Proposals for a Universal Basic Income or Citizen Income and variants thereof enjoy sympathy from different camps: from conservatives like Richard Nixon1, from libertarians who consider themselves disciples of the free market2, from liberals like Martin Wolf3, from social democrats like Paul Krugman4 and from people who consider themselves Marxists5.
However, what each of these proponents actually mean and want with a Universal Basic Income is wildly divergent. Centrally, the Marxists want an end to the “compulsion to work”, liberals and libertarians rather want to provide “incentives to work”.
Yet, despite these differing and at times opposing aims, these proposals share more than just a name: they share wrong premises about the capitalist mode of production and the state which watches over it.
In the following we want to first critique these shared wrong premises about productivity, the welfare state and the budget. Then, we draw out the contradiction of some left-wing supporters who, on the one hand, insist on unity with libertarian, liberal and social democratic Universal Basic Income proposals in order to acquire a whiff of seriousness and, on the other hand, continuously deny this unity.
In every democratic nation there are fascist political parties. Sometimes, they don’t have a lot of impact for a long time, but they do exist nevertheless. Fascists are people who are politically organised on the common ground that they see their own nation sold out by their own government. Sold out, because that very government allegedly governed their people in a wrong way, meaning they would admit “the wrong” people and would govern “our own” too laxly, which would undermine motivation and decency. Wherever governments strengthen the dependency on other countries by making trade agreements or forming political alliances because they count on a positive outcome for their nation, it’s the fascists who smell a sellout of the homeland.
This standpoint of fascists is kept alive and even strengthened by democratic parties. Every democratic party finds it reasonable to be sceptical about „foreigners“. Even where some might aim for a liberalisation of immigration law or for making naturalisation easier, it would still be stressed that this process should definitely depend on successful “integration” of these foreigners. It is taken for granted that foreigners always lack real patriotism – the one natives know before they are out of diapers. Every democratic party finds a lack of morale in the people, no matter if the occasion is a debate over fiscal evasion or on benefit scroungers. Every democratic party stresses that it only acts for the national common good when it, for example, signs an international treaty. Stressing that also means to hint at the other side of the medal: in any international business one's own national interests are at risk of being undermined by other nation-states. This is a prime subject of debate in parliamentary democracy: each party blames the others to have failed with regard to furthering the national interest or to even have thrown back the whole country by misgovernment. All those standpoints exist in every democracy. Fascists seize and radicalise them.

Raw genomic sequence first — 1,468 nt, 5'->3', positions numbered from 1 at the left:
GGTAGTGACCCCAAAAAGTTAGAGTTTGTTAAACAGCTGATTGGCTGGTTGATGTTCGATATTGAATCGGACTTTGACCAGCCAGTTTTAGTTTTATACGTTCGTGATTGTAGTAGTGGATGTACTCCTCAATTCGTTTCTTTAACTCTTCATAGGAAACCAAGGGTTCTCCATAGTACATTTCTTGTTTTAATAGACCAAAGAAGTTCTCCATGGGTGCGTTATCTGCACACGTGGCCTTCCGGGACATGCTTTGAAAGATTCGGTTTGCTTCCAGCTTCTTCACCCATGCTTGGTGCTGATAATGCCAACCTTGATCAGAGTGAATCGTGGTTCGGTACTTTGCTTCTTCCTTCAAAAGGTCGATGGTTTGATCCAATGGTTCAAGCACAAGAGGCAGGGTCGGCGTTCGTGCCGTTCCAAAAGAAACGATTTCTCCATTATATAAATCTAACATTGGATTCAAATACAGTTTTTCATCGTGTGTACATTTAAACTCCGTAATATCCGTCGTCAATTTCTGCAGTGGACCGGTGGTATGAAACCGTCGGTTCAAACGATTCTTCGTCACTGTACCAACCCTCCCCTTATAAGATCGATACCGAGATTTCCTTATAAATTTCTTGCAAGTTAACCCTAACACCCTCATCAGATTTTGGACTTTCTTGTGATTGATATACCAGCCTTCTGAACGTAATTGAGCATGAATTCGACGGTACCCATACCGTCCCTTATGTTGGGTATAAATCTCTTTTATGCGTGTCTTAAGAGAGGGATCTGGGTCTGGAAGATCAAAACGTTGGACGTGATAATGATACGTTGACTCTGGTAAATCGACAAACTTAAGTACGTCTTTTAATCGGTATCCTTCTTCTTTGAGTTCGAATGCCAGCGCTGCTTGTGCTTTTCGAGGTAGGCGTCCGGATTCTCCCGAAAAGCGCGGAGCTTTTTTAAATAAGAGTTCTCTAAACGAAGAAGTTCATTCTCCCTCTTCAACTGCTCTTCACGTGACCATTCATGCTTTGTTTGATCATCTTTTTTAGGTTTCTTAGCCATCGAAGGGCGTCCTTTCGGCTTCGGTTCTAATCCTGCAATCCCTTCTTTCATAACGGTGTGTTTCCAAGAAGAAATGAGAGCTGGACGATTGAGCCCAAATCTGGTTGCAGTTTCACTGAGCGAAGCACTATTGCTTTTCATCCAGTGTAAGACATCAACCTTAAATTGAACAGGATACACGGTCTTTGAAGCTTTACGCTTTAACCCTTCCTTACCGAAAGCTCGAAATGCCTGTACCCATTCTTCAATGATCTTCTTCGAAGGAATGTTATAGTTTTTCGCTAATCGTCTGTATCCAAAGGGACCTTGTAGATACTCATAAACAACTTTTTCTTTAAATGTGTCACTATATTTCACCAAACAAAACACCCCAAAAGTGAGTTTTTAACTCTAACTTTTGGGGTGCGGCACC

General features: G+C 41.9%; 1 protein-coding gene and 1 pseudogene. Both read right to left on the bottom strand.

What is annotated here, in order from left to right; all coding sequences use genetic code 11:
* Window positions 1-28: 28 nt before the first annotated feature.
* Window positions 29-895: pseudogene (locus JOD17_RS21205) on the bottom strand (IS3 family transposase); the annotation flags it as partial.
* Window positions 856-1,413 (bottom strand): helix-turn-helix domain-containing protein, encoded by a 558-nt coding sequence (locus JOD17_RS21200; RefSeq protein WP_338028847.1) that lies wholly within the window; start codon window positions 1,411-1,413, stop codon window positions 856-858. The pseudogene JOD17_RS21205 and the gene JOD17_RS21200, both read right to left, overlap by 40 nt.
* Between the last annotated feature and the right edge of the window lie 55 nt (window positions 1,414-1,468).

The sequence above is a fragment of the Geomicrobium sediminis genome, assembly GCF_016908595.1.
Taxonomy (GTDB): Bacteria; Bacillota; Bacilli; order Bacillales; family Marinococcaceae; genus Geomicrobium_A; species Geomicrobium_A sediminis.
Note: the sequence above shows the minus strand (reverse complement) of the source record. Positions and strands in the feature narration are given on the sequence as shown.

Democratic states grant their subjects freedom and equality. Those with a unified and written constitution do so in the first few paragraphs of those documents to underline the importance of these guarantees.1 Or in the words of the declaration of intent of the world’s most successful capitalist states: “All human beings are born free and equal in dignity and rights.”2 Their subjects generally thank them by making good use of these guarantees and by judging the world around them in terms of these ideals. Most praise the capitalist sovereign for services rendered while some (also) detect a lack of freedom and equality in its exercise of power.
One is hard pressed to find a political tendency, which does not appeal to (at least either) freedom or equality.3 The BNP outright calls its newsletter “The Voice of Freedom”, Tories accuse Labour of putting social equality before economic freedom, Liberal Democrats declare their identity with freedom by name, Labour attempts the delicate task of balancing freedom and equality, and there is a Trotskyist organisation dedicated to achieving freedom for workers – the Alliance for Workers Liberty. Anti-racist and feminist campaigners rally against (racist and sexist) inequality4 and even the international communisation journal Sic, who are not very fond of this society, asserts that “no equality can come from the use of a means whose very existence is based on inequality”.5
Hence, there is a bit of a dissonance between, on the one hand, freedom and equality being the central ideals of this society and, on the other hand, central standpoints for those who want to get rid of it. What allows this is the critically-minded assertion that in this society freedom and equality are either not fully realised or that in this society they are a sham.6
We disagree. Our argument has two parts, one on freedom and one on equality. In each we discuss what it means when states guarantee their subjects freedom and equality. In summary, our claim is that in this society indeed particular forms of freedom and equality are realised, which cannot be brushed aside. Instead, these are the forms in which (economic) exploitation and (political) domination happen. The critique of domination and exploitation must hence take on this freedom and equality.